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Delaware Supreme Court Underscores Trial Court’s Wide Latitude in Determining Fair Value

July 13, 2020


On July 9, 2020, the Delaware Supreme Court issued a noteworthy opinion in Fir Tree Value Master Fund LP v. Jarden Corp., C.A. No. 12456, clarifying its recent precedent on statutory appraisals. In doing so, it affirmed the Chancery Court’s valuation of Jarden Corp. stock at $48.31 per share based on the unaffected market price, notwithstanding a deal price of $59.12 per share and a flawed negotiation process. The en Banc opinion, authored by Chief Justice Seitz, approved of the Chancery Court’s reasoning and rejected two arguments on appeal that attempted to apply recent Delaware Supreme Court precedent as rigid valuation rules.

First, the Supreme Court rejected the shareholders’ contention that its 2019 decision in Verition Partners Master Fund Ltd. v. Aruba Networks, Inc., foreclosed as a matter of law the use of the unaffected market price in determining enterprise value. In doing so, the Supreme Court clarified the effect of its holdings in several recent cases: “In DFC, Dell, and Aruba we did not, as a matter of law, rule out any recognized financial measurement of fair value. Instead, we remained true to the appraisal statute’s command that the court consider ‘all relevant factors’ in its fair value determination…. The Vice Chancellor got the ‘takeaway’ exactly right from our recent appraisal decisions: ‘what is necessary in any particular appraisal case is for the Court of Chancery to explain its fair value calculus in a manner that is grounded in the record before it.’”

Second, the Supreme Court rejected the shareholders’ contention that the deal price should have acted as a floor for the fair value of Jarden Corp.’s stock. The Chancery Court had found flaws in the negotiation process, undermining the reliability of the deal price. Based on that finding, the shareholders argued on appeal that because (1) “DFC, Dell, and Aruba require that the court give heavy weight to the deal price,” (2) better process would have resulted in a higher deal price, and (3) Jarden Corp. failed to prove synergies, the deal price is the logical minimum fair value.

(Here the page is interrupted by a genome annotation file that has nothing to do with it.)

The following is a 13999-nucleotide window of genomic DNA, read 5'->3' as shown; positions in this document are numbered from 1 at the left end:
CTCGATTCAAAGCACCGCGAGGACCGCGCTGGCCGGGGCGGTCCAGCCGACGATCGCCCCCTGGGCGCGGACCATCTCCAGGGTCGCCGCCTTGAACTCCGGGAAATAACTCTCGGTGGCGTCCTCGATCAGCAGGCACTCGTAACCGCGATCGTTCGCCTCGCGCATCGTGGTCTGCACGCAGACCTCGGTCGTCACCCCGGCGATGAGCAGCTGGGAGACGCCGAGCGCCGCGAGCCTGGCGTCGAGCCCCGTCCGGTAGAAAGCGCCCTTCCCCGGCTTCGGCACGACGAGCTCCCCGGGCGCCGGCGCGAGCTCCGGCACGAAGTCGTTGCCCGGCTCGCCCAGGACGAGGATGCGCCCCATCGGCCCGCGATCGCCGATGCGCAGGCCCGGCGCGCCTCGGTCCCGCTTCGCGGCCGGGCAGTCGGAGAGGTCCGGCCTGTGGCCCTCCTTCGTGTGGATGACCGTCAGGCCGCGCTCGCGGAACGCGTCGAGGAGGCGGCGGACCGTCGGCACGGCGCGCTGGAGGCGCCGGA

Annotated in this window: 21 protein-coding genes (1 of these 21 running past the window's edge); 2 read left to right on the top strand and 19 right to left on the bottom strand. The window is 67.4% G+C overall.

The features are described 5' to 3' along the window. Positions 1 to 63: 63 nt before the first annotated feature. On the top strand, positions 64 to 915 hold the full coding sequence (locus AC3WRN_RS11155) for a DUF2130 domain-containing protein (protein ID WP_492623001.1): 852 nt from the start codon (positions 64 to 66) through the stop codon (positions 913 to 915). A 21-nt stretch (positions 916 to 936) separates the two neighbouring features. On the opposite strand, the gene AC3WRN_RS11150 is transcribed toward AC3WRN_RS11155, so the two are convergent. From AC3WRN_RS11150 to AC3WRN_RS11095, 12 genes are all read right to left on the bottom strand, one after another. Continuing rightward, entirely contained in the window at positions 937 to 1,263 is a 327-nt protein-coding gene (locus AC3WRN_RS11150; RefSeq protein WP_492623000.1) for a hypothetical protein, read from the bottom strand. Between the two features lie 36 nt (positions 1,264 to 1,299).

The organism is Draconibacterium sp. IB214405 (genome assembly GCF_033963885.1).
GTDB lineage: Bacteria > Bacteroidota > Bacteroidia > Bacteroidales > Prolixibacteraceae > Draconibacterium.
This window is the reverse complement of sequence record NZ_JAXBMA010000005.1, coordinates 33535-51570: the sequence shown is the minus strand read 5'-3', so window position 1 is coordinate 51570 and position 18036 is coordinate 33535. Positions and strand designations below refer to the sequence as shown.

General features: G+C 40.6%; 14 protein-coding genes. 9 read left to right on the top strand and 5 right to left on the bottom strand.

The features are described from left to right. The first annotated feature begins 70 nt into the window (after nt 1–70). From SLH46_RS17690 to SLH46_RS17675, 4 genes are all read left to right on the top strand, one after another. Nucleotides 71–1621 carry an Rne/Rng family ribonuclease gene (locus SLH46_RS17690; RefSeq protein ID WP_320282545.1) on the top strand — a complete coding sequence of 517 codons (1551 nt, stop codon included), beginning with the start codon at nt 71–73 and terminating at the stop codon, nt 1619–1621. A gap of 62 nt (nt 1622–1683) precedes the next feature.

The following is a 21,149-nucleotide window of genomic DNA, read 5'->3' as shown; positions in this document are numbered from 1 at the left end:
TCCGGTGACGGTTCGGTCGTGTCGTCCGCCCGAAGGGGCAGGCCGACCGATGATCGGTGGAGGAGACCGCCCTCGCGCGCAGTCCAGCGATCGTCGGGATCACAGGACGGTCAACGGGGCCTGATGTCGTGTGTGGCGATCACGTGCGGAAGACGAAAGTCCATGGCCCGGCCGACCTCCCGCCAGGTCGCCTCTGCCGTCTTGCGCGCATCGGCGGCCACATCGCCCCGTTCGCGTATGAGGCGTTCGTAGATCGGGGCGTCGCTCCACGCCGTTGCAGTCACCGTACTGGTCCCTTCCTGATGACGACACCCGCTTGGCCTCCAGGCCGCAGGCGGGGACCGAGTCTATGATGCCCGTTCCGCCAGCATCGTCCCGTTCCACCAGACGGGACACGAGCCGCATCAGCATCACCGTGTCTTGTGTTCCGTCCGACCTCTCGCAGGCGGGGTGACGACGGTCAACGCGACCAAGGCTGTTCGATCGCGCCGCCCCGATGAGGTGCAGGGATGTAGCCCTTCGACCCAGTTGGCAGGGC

The Supreme Court acknowledged the argument had “some appeal.” “It makes sense that if a deal negotiation process is flawed, and the seller’s negotiator capped the value under what might be achieved in true arm’s length negotiations, the deal price might act as a fair value floor in the absence of synergies,” and moreover, “when the deal price is unreliable, the existence and allocation of synergies are likely more difficult to determine.”

However, by examining the record, the Supreme Court rejected the shareholder’s third premise, finding sufficient evidence of synergies and reaffirming its observation in Dell that “the court should exclude any synergies or other value expected from the merger giving rise to the appraisal proceeding itself.” Here, because the deal price was unreliable and synergies existed, the Chancery Court did not error in refusing to use the deal price as the floor for its fair value determination.

Jarden Corp. therefore makes clear that under recent Delaware Supreme Court precedent there is no bright-line prohibition against relying on the unaffected market price in determining fair value. On the contrary, the Court of Chancery has considerable latitude in selecting and weighing the methods and inputs for its calculus, so long as they are firmly supported by the record. Jarden Corp. also clarifies that, notwithstanding the heavy weight generally accorded to the deal price under recent precedent, it does not furnish a presumptive valuation floor, at least where the process was flawed but synergies were achieved.  The opinion may be accessed here.